Mental health and homelessness
I haven’t written a post for a while. I wanted everyone to read the post I wrote in November about my niece Annie’s suicide. Writing new posts drops older ones down the list, and I didn’t want her memorial post to disappear off the radar until after her funeral. Annie’s funeral was last Tuesday, 18th December, the day after her 29th birthday. Now, it is time to write again.
But not yet to move on from the issues that Annie’s death highlights. This post is about the link between mental ill health and homelessness. Particularly, “street” homelessness, or in common parlance, “sleeping rough”.
Homelessness and rough sleeping have risen hugely in recent years. Government statistics show that between 2010-15, estimates of the number of those sleeping rough rose by 102%. This is partly due to changes in methodology to correct suspected under-reporting of the problem. But the Government admits that there is a real and considerable increase in the numbers sleeping rough. Its own figures show that in Autumn 2017, 4,751 people slept rough on a typical night, an increase of 15% since the previous year.
The homeless charity St. Mungo’s identifies four causes for the increase in homelessness and rough sleeping:
- Increasing housing costs and welfare reform leading to homelessness
- A shortage of supported housing
- Homelessness services overloaded
- More people from Central and Eastern Europe sleeping rough.
The image many people have of a typical rough sleeper is a middle-aged white man with alcohol problems. But this is no longer the case. A 2018 report by the University of York highlights the changing composition of rough sleeping populations:
A broad trend reported since the 1990s has been for increasing numbers of women to appear in the rough sleeping population, within a wider pattern of change that has seen the population shift from older, white, often alcohol-dependent and mobile men, towards a younger population with more complex needs. There have been major changes in health, social care, social housing and welfare systems, as well as in the UK housing and labour markets, along with significant cultural changes, and these data are within a longstanding pattern of increases in female youth homelessness.Today’s rough sleepers are more likely to be young, more likely to be female (though men still make up by far the largest proportion), more likely to be from ethnic minority backgrounds, and more likely to have mental health problems. St. Mungo’s says that around half of those living on the streets have mental health needs. Among women, the proportion is higher – as much as 60% in London.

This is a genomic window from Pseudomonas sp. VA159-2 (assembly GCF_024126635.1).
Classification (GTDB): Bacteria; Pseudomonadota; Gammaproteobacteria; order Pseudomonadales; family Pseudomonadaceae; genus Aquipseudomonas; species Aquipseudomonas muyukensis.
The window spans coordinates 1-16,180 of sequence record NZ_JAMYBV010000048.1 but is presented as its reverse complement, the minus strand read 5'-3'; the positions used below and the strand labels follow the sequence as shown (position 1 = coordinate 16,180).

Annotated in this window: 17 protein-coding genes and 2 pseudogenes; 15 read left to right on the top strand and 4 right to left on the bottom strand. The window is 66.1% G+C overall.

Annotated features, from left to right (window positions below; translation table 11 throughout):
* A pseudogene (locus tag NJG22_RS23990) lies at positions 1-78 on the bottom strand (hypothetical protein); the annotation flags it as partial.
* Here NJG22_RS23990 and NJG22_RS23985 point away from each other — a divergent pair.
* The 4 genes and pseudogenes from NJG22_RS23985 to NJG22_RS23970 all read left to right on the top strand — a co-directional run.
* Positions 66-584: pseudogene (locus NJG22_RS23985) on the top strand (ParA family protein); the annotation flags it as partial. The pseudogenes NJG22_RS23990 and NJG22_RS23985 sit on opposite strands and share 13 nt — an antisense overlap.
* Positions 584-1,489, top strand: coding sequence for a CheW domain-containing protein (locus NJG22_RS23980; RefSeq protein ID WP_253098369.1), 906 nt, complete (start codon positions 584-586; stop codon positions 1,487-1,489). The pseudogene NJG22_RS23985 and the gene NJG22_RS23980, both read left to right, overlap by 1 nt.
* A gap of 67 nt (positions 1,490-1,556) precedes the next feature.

Annie was one of them. In 2015, her landlord had raised her rent from £400 to £700 per month. She could not afford to pay it, so he gave her notice to quit. This is not an unusual experience for young people in London: St. Mungo’s reports that the end of a private sector tenancy is the commonest reason for someone becoming homeless. But for Annie, who already had a long history of unstable mental health, it was disastrous. It triggered an acute depressive episode which resulted in her being hospitalised.
Although the NHS could treat Annie’s symptoms, it could not solve her problem. When she left hospital, she became homeless. She spent some time sofa-surfing, but eventually ended up on the streets.
While she was homeless, Annie suffered repeated physical, sexual and emotional abuse. This seems to be a near-universal experience of homeless women, especially those sleeping rough. The University of York’s study graphically describes the abuse suffered by women in its focus groups: